Sajik Park

Seoul Sajikdan (Altar) at Sajik Park in Seoul
Seoul Sajikdan (Altar) at Sajik Park

Sajik Park is a park located near the Central Government Complex on the hills of Mt. Inwang. Rites to the deities of earth and grains are performed here. It was here where sacrifices and ceremonies were performed in honor of the deities of the earth and the deities of the grains. These ceremonies and rituals were performed in hopes of a bountiful harvest and included prayers, sacrifices, music, and dance.

These sacrifices have been held at this location in the spring and autumn since the Goryeo dynasty (918–1392). In 1395, King Taejo had the Sajikdan altar built at this location west of Gyeongbokgung Palace. The sacrifices were performed at this altar.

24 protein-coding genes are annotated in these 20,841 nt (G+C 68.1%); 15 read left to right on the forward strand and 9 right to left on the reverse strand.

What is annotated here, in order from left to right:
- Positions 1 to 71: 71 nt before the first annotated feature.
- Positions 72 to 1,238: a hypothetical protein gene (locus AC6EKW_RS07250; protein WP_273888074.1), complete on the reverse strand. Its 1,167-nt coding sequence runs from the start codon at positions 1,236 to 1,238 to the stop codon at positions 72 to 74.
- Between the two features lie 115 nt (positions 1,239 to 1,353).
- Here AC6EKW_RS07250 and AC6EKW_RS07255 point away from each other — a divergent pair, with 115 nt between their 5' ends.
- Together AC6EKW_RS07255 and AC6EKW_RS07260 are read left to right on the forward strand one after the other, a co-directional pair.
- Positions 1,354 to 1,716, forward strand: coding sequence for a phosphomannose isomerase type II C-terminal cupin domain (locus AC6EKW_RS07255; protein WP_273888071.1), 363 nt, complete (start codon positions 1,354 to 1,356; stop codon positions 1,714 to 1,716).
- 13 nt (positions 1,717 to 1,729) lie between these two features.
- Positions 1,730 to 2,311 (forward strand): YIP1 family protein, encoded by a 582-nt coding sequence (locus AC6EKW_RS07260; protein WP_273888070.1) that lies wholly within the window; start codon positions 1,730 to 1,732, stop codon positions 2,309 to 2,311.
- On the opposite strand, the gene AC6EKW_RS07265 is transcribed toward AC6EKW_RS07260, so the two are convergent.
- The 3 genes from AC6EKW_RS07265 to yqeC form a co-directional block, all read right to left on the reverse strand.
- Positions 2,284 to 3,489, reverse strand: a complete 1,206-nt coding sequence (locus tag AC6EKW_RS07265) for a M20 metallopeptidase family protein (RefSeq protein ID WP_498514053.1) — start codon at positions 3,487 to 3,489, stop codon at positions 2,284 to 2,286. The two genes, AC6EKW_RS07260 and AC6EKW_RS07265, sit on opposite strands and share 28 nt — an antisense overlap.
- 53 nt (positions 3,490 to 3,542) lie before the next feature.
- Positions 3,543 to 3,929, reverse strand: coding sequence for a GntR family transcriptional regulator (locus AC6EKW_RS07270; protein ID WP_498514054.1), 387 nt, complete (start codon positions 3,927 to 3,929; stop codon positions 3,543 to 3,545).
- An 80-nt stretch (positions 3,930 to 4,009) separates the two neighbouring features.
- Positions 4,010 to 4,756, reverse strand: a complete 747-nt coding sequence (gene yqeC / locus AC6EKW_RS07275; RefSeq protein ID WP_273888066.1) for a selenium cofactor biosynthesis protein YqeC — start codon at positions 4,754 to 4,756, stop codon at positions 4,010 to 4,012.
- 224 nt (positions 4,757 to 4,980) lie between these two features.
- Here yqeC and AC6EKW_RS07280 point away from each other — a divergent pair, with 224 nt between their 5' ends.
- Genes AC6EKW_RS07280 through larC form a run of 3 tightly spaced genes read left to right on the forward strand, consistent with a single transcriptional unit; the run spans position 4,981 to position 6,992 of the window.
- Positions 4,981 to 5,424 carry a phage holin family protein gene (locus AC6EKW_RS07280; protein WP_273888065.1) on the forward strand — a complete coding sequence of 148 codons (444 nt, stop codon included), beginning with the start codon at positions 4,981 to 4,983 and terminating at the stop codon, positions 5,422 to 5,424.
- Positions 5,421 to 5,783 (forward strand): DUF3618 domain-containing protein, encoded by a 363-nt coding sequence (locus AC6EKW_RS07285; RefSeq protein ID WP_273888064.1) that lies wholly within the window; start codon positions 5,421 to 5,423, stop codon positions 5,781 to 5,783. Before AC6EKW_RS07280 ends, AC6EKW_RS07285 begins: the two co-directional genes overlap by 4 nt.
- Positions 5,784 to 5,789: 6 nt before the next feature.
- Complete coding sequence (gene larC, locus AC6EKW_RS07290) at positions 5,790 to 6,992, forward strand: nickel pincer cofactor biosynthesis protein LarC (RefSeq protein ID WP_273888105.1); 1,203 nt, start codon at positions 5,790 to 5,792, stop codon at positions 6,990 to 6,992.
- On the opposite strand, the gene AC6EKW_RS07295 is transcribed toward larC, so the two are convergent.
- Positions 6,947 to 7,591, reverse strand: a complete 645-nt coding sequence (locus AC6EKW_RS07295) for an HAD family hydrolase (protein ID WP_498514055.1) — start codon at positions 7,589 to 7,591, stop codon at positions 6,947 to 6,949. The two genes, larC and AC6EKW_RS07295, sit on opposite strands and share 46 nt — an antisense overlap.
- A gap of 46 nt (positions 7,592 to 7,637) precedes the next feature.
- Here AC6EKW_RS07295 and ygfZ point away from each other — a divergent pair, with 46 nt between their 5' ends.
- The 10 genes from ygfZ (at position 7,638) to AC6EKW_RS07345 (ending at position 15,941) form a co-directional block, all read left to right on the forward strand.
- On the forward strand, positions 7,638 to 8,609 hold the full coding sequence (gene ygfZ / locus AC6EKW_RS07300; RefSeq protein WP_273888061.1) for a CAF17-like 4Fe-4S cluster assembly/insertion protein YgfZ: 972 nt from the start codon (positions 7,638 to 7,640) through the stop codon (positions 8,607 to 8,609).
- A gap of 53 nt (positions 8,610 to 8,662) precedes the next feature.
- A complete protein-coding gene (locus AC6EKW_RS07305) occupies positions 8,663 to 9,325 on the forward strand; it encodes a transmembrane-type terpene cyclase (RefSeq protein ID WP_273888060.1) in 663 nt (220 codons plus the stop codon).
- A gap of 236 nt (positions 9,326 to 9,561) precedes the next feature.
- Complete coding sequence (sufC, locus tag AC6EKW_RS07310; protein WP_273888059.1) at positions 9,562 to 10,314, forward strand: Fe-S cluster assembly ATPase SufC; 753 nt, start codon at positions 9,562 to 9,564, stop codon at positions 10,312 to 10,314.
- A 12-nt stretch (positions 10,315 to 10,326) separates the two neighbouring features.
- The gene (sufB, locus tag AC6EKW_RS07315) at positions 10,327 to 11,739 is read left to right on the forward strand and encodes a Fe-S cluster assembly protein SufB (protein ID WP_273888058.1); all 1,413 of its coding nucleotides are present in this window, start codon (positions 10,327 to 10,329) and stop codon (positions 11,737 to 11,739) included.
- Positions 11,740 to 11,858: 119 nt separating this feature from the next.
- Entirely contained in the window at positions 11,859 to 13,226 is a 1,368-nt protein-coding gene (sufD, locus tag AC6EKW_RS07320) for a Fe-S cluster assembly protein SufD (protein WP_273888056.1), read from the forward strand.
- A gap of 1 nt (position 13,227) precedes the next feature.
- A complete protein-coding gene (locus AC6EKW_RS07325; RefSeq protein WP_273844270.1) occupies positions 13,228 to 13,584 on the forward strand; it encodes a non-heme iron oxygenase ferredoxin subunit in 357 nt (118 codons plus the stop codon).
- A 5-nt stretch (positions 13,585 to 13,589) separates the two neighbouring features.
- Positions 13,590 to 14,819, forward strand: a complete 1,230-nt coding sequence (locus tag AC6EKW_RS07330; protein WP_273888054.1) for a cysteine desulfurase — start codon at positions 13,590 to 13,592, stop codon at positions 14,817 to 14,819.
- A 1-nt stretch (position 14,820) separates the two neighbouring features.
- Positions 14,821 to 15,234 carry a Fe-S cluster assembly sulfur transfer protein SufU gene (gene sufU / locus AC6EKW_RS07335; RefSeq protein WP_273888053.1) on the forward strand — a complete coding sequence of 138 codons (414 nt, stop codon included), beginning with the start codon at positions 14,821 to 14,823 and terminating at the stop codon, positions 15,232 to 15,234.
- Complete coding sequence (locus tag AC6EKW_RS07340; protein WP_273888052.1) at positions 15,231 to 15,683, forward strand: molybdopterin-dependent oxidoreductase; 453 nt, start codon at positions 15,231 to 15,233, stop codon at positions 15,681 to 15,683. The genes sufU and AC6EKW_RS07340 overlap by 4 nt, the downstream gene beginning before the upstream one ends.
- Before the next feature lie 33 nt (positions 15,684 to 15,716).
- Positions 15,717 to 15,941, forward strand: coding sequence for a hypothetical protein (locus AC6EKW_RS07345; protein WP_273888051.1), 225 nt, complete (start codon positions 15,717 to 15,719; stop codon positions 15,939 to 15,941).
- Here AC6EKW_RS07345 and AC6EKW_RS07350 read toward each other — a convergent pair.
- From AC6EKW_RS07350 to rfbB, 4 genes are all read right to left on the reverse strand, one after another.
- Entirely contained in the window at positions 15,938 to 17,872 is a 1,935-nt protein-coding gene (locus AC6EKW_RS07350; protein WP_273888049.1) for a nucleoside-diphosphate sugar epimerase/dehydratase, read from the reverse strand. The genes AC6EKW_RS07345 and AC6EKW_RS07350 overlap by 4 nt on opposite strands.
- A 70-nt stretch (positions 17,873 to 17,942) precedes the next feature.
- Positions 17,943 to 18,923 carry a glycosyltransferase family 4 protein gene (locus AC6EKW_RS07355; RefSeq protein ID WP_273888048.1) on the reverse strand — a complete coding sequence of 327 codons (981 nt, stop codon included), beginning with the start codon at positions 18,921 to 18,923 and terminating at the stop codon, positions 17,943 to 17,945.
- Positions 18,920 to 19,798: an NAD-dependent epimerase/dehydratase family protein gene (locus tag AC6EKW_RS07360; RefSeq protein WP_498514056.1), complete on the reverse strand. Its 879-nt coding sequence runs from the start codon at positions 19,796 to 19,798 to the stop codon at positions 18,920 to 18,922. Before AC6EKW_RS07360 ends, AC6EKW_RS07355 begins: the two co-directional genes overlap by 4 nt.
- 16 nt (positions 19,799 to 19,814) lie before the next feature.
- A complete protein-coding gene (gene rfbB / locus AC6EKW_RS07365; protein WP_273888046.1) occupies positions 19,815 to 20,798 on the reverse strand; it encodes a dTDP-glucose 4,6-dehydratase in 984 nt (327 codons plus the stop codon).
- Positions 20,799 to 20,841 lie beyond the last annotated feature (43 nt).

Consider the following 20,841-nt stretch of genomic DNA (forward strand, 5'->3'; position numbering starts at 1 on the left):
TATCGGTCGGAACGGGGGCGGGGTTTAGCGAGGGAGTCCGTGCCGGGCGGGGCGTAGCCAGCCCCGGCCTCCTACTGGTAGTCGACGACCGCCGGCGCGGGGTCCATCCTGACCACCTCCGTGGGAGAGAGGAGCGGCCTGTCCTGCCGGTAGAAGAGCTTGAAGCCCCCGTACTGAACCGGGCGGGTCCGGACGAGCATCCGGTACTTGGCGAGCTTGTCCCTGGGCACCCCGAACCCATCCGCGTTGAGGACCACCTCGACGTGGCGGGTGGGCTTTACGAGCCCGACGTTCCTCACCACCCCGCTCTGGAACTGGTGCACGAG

In 1911, sacrifices here ended and most of the altar and other buildings were dismantled or destroyed by the Japanese during their occupation of Korea. Much of what once existed may be gone which is disappointing to most visitors, but the stone base of the alter, surrounding walls, and the main gate still remain. The Sajikdan main gate, which dates back to 1720, still exists today.

In 1922, the Japanese turned the area into a public park. Since then it has become one of the most popular parks in Jongno-gu along with Tapgol Park to the east near Insadong..

Playground and statues at Sajik Park in Seoul
Playground at the park

In 1988, the ritual was restarted. The ritual is now held once a year on October 3 which is National Foundation Day.

Today, visitors here can enjoy multiple playgrounds, a library, and statues of Sin Saimdang, Hwanghakjeong, and Yi I.

Walls surrounding Sajikdan altar at Sajik Park in Seoul
Walls surrounding Sajikdan altar